to take awkward situations to a new level. This is the kind of song that sounds
best on a rainy day. Saun & Starr close the album out
with a light-hearted ditty about communication breakdown, “Blah Blah Blah Blah
Blah Blah Blah”. I like the cool little jabs Victor Axelrod lays down on the organ and the Steve Cropper-flavored guitar riffs from Binky Griptite. This is such
a smooth song.
is a sheer delight. It’s the best soul
album I've heard this year.
The latest album, Old School Thang from Billy Hector is slathered in blues and
quite the listen. Hector dishes out his songs in a variety of formats, ranging from
traditional and swampy, to trans-blues.
“She’s Gone”, a great track
to open with, grabs me with the smooth Santana-influenced
guitar licks. It sounds so good,
especially with the accompaniment by David
Nunez on organ, and the horn section made up of Tommy Labella and Steve
Jankowski. Hector breaks out the big guns and totally nails down a cover of Don Nix’s “Goin’ Down” in a tribute to Freddie King. The musicianship is nothing less than phenomenal. This is what the blues is all about. I love the funky rhythm on title track, “Old
School Thang”. If Prince decided to cross over to the blues, I think this is very
close to what it would sound like. I have
to mention the awe-inspiring drums provided by Sim Cain, which made me think of the late great Chuck Ruff who played drums on the iconic
song, Edgar Winter’s “Frankenstein”.
“Rita”, a despairing and
tragic tune which seems to fall in the same wheelhouse as the music of Tom Waits, has a nifty way of getting
stuck in my head. For the finale, Hector closes out “People of the World”,
a tasty treat full of groovy jams coated with organ and horns. Funky repetitive grooves reminiscent of the
trans-blues music of Otis Taylor,
keep this one going for eight minutes.
Every song on Old School Thang is a winner. This album comes highly recommended.
There’s just not that many
places left that capture the history and sanctity of Rock and Roll as much as
the Surf Ballroom in Clear Lake,
Iowa. That’s why watching the Boxmasters, play live in this chapel of
rock, made for an absolutely perfect night for soaking up the wonderful music
and the fantastic stories that go with them, as sung and told by front man Billy Bob “Bud” Thornton. The Boxmasters
are: Thornton, co-founder/guitarist J.D. Andrew, guitarist Brad Davis, and keyboardist extraordinaire
Teddy 'Zig Zag' Andreadis.
The band, all sporting
Liverpool Beatles suits, took the stage, kicking the evening off with a rocking
performance of “Emily” off Thornton’s
2003 Solo album, The Edge of the World.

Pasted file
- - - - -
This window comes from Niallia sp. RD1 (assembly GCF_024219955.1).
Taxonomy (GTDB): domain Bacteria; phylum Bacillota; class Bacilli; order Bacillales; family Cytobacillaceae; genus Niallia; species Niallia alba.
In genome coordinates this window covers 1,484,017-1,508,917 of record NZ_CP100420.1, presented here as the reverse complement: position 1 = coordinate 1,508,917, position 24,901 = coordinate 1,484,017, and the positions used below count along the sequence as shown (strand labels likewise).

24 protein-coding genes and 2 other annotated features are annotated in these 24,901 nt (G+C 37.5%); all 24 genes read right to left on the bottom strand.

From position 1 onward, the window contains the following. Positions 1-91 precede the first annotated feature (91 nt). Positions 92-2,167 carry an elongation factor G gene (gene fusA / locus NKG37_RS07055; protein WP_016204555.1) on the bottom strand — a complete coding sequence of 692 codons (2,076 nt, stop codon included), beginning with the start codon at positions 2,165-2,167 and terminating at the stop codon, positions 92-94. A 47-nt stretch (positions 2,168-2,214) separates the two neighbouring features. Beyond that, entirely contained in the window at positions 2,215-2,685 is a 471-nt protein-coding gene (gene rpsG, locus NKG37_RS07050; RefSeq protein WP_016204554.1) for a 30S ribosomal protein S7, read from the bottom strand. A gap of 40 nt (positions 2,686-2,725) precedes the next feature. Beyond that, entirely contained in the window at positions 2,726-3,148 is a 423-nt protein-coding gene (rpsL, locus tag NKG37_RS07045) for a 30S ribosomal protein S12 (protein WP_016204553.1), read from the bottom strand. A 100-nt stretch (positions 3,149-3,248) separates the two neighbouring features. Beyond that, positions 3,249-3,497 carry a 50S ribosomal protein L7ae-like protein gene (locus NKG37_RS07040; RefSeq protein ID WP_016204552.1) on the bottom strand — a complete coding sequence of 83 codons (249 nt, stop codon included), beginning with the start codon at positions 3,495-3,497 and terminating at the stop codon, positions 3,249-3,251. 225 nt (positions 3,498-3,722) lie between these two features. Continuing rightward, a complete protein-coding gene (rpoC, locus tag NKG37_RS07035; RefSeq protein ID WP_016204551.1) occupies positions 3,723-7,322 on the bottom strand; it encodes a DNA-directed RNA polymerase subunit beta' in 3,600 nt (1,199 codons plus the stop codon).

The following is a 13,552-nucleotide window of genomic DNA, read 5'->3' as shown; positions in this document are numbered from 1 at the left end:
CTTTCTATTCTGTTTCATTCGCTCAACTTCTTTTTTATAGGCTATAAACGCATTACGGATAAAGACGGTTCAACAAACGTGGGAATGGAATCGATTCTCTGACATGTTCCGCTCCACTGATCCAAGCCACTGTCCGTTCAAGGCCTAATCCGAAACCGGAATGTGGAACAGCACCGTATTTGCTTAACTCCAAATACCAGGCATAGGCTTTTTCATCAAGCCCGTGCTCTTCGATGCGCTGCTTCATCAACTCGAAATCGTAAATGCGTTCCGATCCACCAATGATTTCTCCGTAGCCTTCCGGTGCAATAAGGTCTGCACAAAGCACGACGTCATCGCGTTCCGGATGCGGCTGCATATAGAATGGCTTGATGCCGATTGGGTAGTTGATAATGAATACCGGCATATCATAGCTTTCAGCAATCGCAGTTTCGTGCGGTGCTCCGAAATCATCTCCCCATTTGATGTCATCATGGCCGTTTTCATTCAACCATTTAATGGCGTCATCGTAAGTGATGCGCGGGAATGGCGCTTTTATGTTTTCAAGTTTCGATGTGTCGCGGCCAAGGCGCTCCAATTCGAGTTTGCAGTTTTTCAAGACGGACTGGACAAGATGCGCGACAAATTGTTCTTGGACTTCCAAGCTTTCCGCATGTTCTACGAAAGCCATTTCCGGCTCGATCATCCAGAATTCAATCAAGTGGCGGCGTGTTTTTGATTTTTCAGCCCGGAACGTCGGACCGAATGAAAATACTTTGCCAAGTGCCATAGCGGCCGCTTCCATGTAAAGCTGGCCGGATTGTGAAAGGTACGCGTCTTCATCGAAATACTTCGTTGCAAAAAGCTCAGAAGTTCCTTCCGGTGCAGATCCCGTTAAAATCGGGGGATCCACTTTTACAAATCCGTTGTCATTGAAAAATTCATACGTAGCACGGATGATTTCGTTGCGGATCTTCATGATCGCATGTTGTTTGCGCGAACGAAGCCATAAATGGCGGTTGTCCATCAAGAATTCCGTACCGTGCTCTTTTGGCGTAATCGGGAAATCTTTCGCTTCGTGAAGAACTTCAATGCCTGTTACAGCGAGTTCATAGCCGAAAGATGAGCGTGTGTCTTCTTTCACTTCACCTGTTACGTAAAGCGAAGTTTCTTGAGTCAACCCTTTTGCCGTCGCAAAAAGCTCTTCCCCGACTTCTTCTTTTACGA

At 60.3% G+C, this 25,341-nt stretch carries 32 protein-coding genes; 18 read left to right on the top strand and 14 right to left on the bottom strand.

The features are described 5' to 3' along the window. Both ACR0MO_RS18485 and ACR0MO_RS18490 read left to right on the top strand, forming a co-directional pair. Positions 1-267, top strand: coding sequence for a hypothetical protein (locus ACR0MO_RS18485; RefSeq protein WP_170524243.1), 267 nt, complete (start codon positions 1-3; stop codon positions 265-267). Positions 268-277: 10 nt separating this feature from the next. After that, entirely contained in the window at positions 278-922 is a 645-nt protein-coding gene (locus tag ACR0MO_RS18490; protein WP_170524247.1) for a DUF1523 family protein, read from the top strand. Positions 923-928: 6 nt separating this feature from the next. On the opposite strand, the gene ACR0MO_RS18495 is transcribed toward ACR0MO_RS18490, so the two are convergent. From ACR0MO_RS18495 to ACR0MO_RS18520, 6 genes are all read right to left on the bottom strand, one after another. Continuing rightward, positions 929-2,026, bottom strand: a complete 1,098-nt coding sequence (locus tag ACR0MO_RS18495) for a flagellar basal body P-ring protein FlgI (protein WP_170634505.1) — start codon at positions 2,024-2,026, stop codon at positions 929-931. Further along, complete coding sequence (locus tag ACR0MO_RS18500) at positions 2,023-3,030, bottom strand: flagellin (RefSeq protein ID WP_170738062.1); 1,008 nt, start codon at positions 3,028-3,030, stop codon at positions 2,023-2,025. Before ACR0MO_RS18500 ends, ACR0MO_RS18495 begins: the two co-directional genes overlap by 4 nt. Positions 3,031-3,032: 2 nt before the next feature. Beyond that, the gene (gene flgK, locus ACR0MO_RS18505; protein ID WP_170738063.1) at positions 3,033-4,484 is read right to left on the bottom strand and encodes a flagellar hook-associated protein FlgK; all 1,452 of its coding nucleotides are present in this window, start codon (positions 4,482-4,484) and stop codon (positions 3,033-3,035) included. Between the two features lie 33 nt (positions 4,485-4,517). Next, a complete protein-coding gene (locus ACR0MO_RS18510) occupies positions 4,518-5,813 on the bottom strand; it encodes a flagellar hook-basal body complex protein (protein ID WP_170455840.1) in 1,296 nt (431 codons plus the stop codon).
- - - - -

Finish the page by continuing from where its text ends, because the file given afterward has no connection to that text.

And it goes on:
I love that classic western sound Davis squeezes out of his guitar on “Providence”. Davis
grabs my full attention again in “Beautiful”.
He’s such a fantastic guitarist.
a really down-to-earth and heartfelt moment, discussed how much of an honor it
was to be playing at the Surf. His honesty and sincerity was felt by
everyone. The band then tore through
nine consecutive songs off their latest release, Somewhere Down the Road. It
was so cool to hear the new tracks “Sometimes There’s a Reason”, “This Game is
Over”, and “Kathy Don’t Share”. Immediately
following a brief spoken-word introduction from Thornton explaining how religion is a good thing, unless it gets in
the hands of the wrong people, Andreadis
starts “Piece of the Sky” on his Hammond in a performance fit for Sunday morning
After asking the audience about
their thoughts on political correctness and profanity, Thornton indeed got their blessing to play an explicit song or two. It was so fun to hear the rarely played tongue-in-cheek
song, “I’ll Give You a Ring” (when you give me back my balls), from their
A request from the audience
for a song from the late great Warren
Zevon prompted Thornton to reminisce
about his good friend. He explained they
had met each other at the mail box, while living in the same apartment building. They ironically got to talking about a common
trait they both suffer from, obsessive compulsive disorder. The Boxmasters
then broke into a Zevon-esque
written song, “I Shot Him Down”. “Island
Avenue”, a song off the album, The Edge
of the World, and written by Thornton’s
brother Jimmy was a jam-filled treat. After an intense and funky keyboard solo from
Andreadis on the Hammond, the band played
tight as hell. This was rock and roll at
its finest. “Hope and Glory”, the last
song of the set was dedicated to everyone who was in the military or had lost
someone in war. From Thornton’s vocals to Davis’s killer guitar, the band in
general just gels so nicely.
For an encore, the Boxmasters returned to stage in a
slightly different configuration, featuring Andreadis this time, on harmonica, and Thornton sporting a tambourine. With a beat similar to the Ramone’s “Blitzkrieg Bop”, they kick in
“Love is Real Tonight”, followed by a rendition of “That Mountain” which was so
good, it sent chills up my spine. In a cutting heads fashion Andreadis and Davis went toe to toe, harp vs. guitar. It was such an amazing performance to end this stellar show with.
For almost two solid hours, I
hung on every note played and every word sung. This show will certainly go down
in my history book as one of my favorite concerts.